A big bush of cannabis greeted visitors near the door, where 1,400 people stood in a long, snaking line, waiting hours to get their hands on one thing: seven grams of free marijuana.

This was Weed the People, and organizers looked to make good on their promise to celebrate Oregon’s newfound freedom to obtain and consume recreational marijuana.

As of July 1, every Oregonian can legally possess up to one ounce of marijuana in public (that goes up to eight ounces at home). Since no recreational market is set up, people can’t legally purchase the drug, but they are allowed to obtain it from licensed growers for free.

That’s the loophole Weed the People exploited – with full support from Portland Police – though “free” meant paying $40 to get in the door.

Nobody seemed to mind paying the price. The event started at 2 p.m. Friday, and by 2:30 a long line wound around the block at Metal Craft Fabrication (an industrial building in north Portland), forcing hundreds to wait several hours in the heat.

Sarah Lehman, 21, and Stephen Brunette, 26, remained upbeat at the back of the line.

“I’m really excited to see what’s going on and how this is going to play out,” Lehman said. “This is a big event.”

“I have no expectations,” Brunette explained. “I have no idea what I’m about to walk into.”

At the other end of the line was a veritable stoner’s paradise.

Marijuana plants potted in the open. A lounge with several couches, a turntable and a collection of records. Vendors educating people about THC and CBDs. In a fenced-in yard out back, food vendors sold lunch to hungry crowds. Companies selling vaporizers and bongs gave people free hits.

Attendees lit pipes and joints, blowing smoke in the open, and no law could stop them from doing it.

But obtaining the free marijuana – what most people were there to do – required patience. Once inside, people found themselves standing in yet another long line, this one snaking through the inside of the building up to the “grower’s tent,” where growers stood at a small group of tables covered in one-gram bags of pot.

It came in names foreign to those used to nondescript bags from black market dealers: Canna, Bubba OG, Blue Dream, Mystery Haze, Night Nurse, Obama Kush.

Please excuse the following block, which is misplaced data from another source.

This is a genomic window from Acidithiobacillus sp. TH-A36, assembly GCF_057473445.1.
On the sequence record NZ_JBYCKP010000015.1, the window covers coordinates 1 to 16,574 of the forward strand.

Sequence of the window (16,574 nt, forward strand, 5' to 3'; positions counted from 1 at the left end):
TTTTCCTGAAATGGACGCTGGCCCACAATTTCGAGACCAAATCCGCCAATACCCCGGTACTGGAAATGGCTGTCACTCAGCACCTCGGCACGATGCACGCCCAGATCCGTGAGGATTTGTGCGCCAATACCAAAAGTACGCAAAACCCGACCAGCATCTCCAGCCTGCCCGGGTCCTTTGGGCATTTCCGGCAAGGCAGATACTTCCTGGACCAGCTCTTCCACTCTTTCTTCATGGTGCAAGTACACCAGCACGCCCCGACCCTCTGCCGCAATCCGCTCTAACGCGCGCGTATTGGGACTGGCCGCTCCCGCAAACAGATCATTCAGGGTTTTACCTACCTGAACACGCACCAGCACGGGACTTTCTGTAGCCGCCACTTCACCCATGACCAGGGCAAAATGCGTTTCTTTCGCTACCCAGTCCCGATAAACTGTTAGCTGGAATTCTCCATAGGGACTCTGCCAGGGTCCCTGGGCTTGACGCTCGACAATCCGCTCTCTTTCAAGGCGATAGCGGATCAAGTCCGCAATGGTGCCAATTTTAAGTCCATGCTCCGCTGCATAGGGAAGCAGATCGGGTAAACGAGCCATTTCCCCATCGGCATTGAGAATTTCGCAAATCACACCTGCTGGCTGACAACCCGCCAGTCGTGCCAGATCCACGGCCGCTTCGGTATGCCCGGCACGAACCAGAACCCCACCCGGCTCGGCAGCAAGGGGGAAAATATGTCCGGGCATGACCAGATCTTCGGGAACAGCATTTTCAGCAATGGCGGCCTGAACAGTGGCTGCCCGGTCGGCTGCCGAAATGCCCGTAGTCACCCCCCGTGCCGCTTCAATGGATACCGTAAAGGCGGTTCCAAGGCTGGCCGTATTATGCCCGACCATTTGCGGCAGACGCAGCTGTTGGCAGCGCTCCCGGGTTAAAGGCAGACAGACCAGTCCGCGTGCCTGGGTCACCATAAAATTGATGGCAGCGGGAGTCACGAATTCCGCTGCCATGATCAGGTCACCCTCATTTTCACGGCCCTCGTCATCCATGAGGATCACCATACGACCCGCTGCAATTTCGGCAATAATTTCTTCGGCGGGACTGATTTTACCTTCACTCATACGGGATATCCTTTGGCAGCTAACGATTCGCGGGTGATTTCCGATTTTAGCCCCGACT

The crowd there bubbled with excitement, but people fidgeted anxiously in line just behind.

The room was hot. People stood shoulder-to-shoulder. A few passed out.

In the air-conditioned belly of the building, organizers with the Portland Mercury discussed the dilemma at hand.

They had sold 1,336 tickets, cannabis columnist Josh Infante Taylor and publisher Rob Thompson explained, but the building could only hold 500 people inside (another 500 could fit out back). They scheduled the event to run from 2 to 9 p.m., but by 5 they began to worry that attendees wouldn’t get their free samples in time.

“We have samples for every ticket we sold,” Thompson assured. “The line feels longer than it is.”

In a city where recreational marijuana events have struggled just to get off the ground, Weed the People represented an effort that, while it had its issues, was unprecedented.

“There were certain things at an event like this that I always wanted to see,” Taylor said. Things like free samples, no outside cannabis, no alcohol and, perhaps most importantly, a focus on the people growing the plant.

“All I’ve wanted to do for years is support growers,” he said. “It feels good.”

Out at the tables of free samples, Steve Bailey, an energetic grower from Portland-based Wildfire Farms, was ecstatic. He was there giving away samples of Tangie, an aromatic strain that doesn’t pack a wallop, he explained, but offers a pleasant high.

To see people obtaining and consuming the plant free of prosecution is more than just neat, he said, it’s meaningful.

“People have bled for this industry, have gone to jail for this,” he said. “I started with an ounce in my sock drawer, now I’m up to a 2,000-square-foot facility.”

Yes, there were long lines and yes, people had to pay $40 to obtain their free marijuana, but Weed the People was historic nonetheless. In cities around the country, carrying around seven grams of cannabis can mean serious jail time. In Portland on Friday, it was a cause for celebration.

It meant freedom to consume a drug people many had already been consuming, it meant freedom from fear of arrest for doing so, it meant the opportunity to smoke, to eat and to vaporize freely – a freedom many in Oregon will be exercising enthusiastically.

“If you had told me four years ago that this would happen, I wouldn’t have believed you,” Bailey smiled. “This is what I’ve been waiting for.”

— Jamie Hale | [email protected] | @HaleJamesB

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